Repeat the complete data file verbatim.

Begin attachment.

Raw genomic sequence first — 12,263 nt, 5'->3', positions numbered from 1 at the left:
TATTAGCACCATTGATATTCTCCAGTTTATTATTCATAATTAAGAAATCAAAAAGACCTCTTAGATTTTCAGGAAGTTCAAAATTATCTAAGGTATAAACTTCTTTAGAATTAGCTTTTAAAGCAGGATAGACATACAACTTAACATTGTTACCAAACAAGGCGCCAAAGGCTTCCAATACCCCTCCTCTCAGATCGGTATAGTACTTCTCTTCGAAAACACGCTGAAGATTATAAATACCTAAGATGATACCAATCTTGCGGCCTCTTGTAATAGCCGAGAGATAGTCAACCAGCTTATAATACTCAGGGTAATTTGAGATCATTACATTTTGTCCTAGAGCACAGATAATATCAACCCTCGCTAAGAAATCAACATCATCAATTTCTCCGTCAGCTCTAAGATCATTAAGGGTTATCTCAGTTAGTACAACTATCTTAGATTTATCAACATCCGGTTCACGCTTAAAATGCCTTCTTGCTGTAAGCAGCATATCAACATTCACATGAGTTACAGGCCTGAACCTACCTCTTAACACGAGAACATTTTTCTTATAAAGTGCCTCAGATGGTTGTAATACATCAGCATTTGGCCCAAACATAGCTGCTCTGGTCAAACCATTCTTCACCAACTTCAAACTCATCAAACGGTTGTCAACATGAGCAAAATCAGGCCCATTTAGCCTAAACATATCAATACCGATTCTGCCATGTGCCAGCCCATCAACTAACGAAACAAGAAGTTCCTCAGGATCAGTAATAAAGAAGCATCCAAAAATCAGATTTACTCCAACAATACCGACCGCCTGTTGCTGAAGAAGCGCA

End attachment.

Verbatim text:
Raw genomic sequence first — 12,263 nt, 5'->3', positions numbered from 1 at the left:
TATTAGCACCATTGATATTCTCCAGTTTATTATTCATAATTAAGAAATCAAAAAGACCTCTTAGATTTTCAGGAAGTTCAAAATTATCTAAGGTATAAACTTCTTTAGAATTAGCTTTTAAAGCAGGATAGACATACAACTTAACATTGTTACCAAACAAGGCGCCAAAGGCTTCCAATACCCCTCCTCTCAGATCGGTATAGTACTTCTCTTCGAAAACACGCTGAAGATTATAAATACCTAAGATGATACCAATCTTGCGGCCTCTTGTAATAGCCGAGAGATAGTCAACCAGCTTATAATACTCAGGGTAATTTGAGATCATTACATTTTGTCCTAGAGCACAGATAATATCAACCCTCGCTAAGAAATCAACATCATCAATTTCTCCGTCAGCTCTAAGATCATTAAGGGTTATCTCAGTTAGTACAACTATCTTAGATTTATCAACATCCGGTTCACGCTTAAAATGCCTTCTTGCTGTAAGCAGCATATCAACATTCACATGAGTTACAGGCCTGAACCTACCTCTTAACACGAGAACATTTTTCTTATAAAGTGCCTCAGATGGTTGTAATACATCAGCATTTGGCCCAAACATAGCTGCTCTGGTCAAACCATTCTTCACCAACTTCAAACTCATCAAACGGTTGTCAACATGAGCAAAATCAGGCCCATTTAGCCTAAACATATCAATACCGATTCTGCCATGTGCCAGCCCATCAACTAACGAAACAAGAAGTTCCTCAGGATCAGTAATAAAGAAGCATCCAAAAATCAGATTTACTCCAACAATACCGACCGCCTGTTGCTGAAGAAGCGCA